Even now, more than thirty after his death, Keith Haring remains a symbol of New York City’s street art scene. Haring came to New York to study at the School of Visual Arts in 1978 and quickly immersed himself in the city’s alternative art scene, befriending Jean-Michel Basquiat, Kenny Scharf, and Andy Warhol. While he experimented with video, installation, collage, and performance art, his true talent lay in his line paintings.
Over time, he came to be known for his distinctive style using bold, heavy lines, simple shapes and figures, and bright colors. In the ’80s, Haring gained international recognition, but he never stopped giving back to the community, creating many public murals around the world. He died on February 16, 1990, in his apartment in Greenwich Village due to complications from AIDS. Here, we look back at the work Haring left behind for New Yorkers to enjoy.
8. New York Historical Society, Upper West Side
In April 1986, Haring opened the Pop Shop in Soho, where he sold t-shirts, toys, posters, buttons, and magnets with his designs on them. Though the shop was criticized in the art world, Haring saw it as a way to make his work accessible to a wide audience that couldn’t afford to buy works of art.
He painted an abstract white-on-black mural in the shop’s interior. When the store closed in 2005, the Haring Foundation donated a part of this mural to the New York Historical Society. It now hangs above the admissions desk.
7. “Self Portrait” at Astor Place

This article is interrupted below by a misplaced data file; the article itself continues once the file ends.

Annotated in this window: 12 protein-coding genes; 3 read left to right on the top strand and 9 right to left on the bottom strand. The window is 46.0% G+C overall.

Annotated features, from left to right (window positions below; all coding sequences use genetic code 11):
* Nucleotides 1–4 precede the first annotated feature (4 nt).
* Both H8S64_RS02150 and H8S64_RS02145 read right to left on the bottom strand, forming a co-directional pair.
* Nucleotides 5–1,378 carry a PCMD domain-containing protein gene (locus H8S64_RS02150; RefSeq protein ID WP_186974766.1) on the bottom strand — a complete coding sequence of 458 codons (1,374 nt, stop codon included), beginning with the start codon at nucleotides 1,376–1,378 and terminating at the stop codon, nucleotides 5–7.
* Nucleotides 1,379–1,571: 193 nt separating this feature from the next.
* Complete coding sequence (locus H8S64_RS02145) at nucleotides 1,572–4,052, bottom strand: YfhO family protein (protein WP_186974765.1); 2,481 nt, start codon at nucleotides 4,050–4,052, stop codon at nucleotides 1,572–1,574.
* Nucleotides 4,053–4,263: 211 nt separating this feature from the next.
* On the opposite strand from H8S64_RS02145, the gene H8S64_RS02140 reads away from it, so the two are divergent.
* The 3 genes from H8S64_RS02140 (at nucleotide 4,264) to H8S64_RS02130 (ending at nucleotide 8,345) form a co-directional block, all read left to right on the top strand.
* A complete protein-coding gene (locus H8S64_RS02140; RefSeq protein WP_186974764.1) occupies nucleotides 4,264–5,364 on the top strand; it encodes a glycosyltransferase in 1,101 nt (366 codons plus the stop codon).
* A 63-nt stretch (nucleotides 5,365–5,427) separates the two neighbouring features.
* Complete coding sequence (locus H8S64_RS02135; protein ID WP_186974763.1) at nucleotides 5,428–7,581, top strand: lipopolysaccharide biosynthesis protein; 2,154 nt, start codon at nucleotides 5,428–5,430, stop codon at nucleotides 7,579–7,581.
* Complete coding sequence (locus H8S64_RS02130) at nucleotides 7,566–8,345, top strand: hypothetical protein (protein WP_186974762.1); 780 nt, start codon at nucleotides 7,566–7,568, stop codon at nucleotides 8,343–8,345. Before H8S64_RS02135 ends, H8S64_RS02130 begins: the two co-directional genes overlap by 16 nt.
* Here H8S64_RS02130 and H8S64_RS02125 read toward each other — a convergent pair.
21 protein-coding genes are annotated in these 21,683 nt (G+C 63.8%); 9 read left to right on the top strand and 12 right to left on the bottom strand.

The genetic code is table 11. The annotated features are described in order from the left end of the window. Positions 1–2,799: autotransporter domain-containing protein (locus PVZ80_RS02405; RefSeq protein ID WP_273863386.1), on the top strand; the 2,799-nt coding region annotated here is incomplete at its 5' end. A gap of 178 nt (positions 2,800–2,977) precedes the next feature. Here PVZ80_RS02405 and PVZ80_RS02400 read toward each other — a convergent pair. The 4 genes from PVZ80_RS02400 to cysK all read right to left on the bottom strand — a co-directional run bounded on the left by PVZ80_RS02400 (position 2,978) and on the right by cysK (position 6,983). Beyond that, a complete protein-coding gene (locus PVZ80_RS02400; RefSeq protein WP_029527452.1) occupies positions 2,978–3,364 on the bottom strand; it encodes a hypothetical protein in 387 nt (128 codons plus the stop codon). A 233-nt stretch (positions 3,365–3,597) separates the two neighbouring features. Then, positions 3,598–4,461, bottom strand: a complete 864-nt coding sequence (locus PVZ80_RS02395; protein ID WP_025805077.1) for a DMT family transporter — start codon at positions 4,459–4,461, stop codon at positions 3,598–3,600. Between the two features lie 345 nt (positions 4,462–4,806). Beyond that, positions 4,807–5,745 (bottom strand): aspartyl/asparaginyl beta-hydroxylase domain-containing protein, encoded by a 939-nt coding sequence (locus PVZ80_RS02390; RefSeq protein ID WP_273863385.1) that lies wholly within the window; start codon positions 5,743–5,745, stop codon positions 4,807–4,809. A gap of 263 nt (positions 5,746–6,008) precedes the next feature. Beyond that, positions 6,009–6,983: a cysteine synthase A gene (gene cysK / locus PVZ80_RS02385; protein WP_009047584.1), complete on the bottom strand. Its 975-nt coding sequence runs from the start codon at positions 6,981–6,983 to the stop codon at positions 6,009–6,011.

This 1989 sculpture, entitled “Self Portrait,” arrived at 51 Astor Place in December 2014. The piece was installed in tandem with a Jeff Koons rabbit in the lobby of the building. Standing atop a short round base, the painted green aluminum figure strikes a dancing pose. This sculpture is one in a series of seven.
In September 2020, the sculpture was temporarily removed for conservation work but was put back in place in April 2022. While this version stands just under 12 feet tall, a 30-foot version of the sculpture can be found in Lincoln Park in Chicago.
6. Two Dancing Figures
Also from 1989, the “Two Dancing Figures,” appear at 17 State Street in downtown Manhattan next to The Battery. The yellow and red figures that make up this sculpture are in a similar pose as the figure in “Self Portrait.” At the same address, you’ll find Haring’s “Balancing Dog.” Both sculptures are part of the Lever House Art Collection.
Created in 2003 by RFR Realty President Aby Rosen and private dealer Alberto Mugrabi, the collection includes many different works of art that appear in RFR-owned buildings across the city. Check out more permanent Lower Manhattan art installations here!
5. Woodhull Medical Center, Brooklyn
Haring created this 700-foot-long mural over the course of a week in 1986. It was a personal gift from Haring to the hospital to show his admiration for the hospital’s dedication to pediatric AIDS research and treatment. Haring camped out at the Bed-Stuy hospital in order to work on the project.